Open Your Doors Invites Listeners to Rest
- Lindsay Williams Crosswalk.com Contributing Writer
- 2012 6 Jun
Artist: Jenny & Tyler
Title: Open Your Doors
A beautiful album of rest and respite . . .
Husband/wife duo Jenny & Tyler create a virtual place of rest on their latest full-length album, Open Your Doors. Produced by Mitch Dane (Jars of Clay, Bebo Norman), the duo’s artistic endeavors are clearly evident from the first strain of Jenny’s lilting voice to the hand-drawn album packaging.
After meeting in college, the two began leading worship together and have been creating unique music ever since. It’s obvious they complement each other well. The songs found on Open Your Doors were written after a busy season in the couple’s life when they were longing for physical and spiritual rest. The result is a collection that mirrors their feelings and provides a safe haven of respite for the listener.
“Little Balloon,” an abstract little tune, begins the album, showcasing Jenny & Tyler’s intertwined harmonies à la The Civil Wars. Lyrically, the song is about trusting in the One who holds everything so that striving ceases and all work is laid to rest. “Abide,” the second track, holds a similar message, solidifying the theme of the record. It’s from the lyrics of this cut that the title was culled: “Open up your doors, oh my heart and soul/ Open up your doors, let the King come in.”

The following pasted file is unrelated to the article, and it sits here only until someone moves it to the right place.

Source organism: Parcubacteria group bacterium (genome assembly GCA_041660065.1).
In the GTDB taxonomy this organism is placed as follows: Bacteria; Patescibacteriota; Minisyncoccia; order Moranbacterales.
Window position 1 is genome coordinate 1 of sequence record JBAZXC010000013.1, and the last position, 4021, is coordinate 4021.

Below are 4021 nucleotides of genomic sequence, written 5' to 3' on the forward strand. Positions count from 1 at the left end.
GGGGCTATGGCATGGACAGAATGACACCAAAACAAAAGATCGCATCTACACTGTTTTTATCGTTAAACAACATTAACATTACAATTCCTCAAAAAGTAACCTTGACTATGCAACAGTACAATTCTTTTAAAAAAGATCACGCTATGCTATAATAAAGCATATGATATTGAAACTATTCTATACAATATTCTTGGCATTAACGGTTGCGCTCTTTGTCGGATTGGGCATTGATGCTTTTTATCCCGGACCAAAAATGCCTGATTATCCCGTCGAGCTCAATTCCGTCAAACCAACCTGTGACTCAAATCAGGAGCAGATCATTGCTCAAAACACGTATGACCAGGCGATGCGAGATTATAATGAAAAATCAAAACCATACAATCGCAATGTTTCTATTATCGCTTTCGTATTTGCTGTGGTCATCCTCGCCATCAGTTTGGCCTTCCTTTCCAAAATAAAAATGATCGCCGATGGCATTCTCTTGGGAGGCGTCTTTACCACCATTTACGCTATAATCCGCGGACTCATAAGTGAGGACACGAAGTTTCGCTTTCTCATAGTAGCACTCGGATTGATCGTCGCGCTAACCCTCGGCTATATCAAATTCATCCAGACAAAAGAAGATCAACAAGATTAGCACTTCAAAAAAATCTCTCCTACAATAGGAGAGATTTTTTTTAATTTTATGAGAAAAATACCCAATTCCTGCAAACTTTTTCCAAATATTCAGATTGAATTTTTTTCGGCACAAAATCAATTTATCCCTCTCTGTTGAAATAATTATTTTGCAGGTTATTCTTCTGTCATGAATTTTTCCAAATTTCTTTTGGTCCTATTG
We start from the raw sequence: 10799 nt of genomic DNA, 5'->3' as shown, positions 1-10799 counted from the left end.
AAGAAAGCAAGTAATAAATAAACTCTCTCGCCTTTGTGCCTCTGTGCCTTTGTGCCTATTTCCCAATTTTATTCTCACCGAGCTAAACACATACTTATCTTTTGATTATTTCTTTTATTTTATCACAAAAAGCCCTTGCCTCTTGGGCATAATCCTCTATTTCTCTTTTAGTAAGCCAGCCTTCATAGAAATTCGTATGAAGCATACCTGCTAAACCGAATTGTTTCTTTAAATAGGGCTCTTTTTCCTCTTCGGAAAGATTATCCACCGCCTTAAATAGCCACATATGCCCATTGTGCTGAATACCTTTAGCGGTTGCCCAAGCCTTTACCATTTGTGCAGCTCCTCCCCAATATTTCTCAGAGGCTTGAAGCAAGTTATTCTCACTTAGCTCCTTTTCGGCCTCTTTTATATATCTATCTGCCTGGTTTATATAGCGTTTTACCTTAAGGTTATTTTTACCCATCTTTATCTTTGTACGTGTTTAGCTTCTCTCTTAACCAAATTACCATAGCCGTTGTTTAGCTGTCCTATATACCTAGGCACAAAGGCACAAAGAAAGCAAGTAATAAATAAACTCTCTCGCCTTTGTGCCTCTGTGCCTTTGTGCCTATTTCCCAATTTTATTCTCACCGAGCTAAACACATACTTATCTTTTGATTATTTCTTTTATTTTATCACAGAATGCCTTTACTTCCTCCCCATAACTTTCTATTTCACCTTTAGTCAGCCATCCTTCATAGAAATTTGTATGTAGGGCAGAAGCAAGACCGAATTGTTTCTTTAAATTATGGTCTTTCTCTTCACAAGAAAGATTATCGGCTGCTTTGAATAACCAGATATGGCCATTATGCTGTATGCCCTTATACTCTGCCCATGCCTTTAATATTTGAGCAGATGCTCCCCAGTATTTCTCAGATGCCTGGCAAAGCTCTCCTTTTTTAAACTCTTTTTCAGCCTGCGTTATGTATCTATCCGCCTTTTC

The lyrical depth expressed throughout the album is both thoughtful and mysterious. It’s simple, yet also contains a bit of ceremony oftentimes lost in our modern music. And the instrumentation, while intentionally sparse, also employs everything from mandolin to xylophone.
Hers is a sincere, sweet vocal not unlike Sara Groves. His is a rough baritone often reminiscent of Mat Kearney. As they trade leads and then link their voices, Jenny & Tyler consistently explore not only the theme of rest, but everything that resting requires: a deep dependence on grace, an appreciation of beauty and strong relational bonds. “Skyline Hill” finds Jenny musing on the things—big and small—that form the beauty in her own life; while, in contrast, “When Darkness Falls” is a theological tug-of-war between belief and unbelief.
Tyler’s gravelly voice takes the reigns on “Fear Thou Not,” a track escalating to a full-on Mumford & Sons sing-along. “You Keep Loving Me” allows Jenny’s pretty voice to shine. Recorded outside in a local Nashville park, you can hear birds chirping in the background, making for one of the project’s most unique selections. And then there’s the triumphant “See the Conqueror,” an old hymn from 1862 set to a brand-new melody.
Two cuts are entirely instrumental. “Lament” bears the full weight of its name with heartrending nuances; Dane faintly plays whiskey bottles, and Jenny sings operatically in the background. “Selah” ends the album with a pretty piano part and a tidy resolution.
Open Your Doors is a charming album full of eccentric artistry and lovely harmonies. Jenny & Tyler give expression to every feeling life brings—joy, sorrow, and the like—yet they compel listeners to stay open to hope, standing on tip-toe with expectation of what’s to come.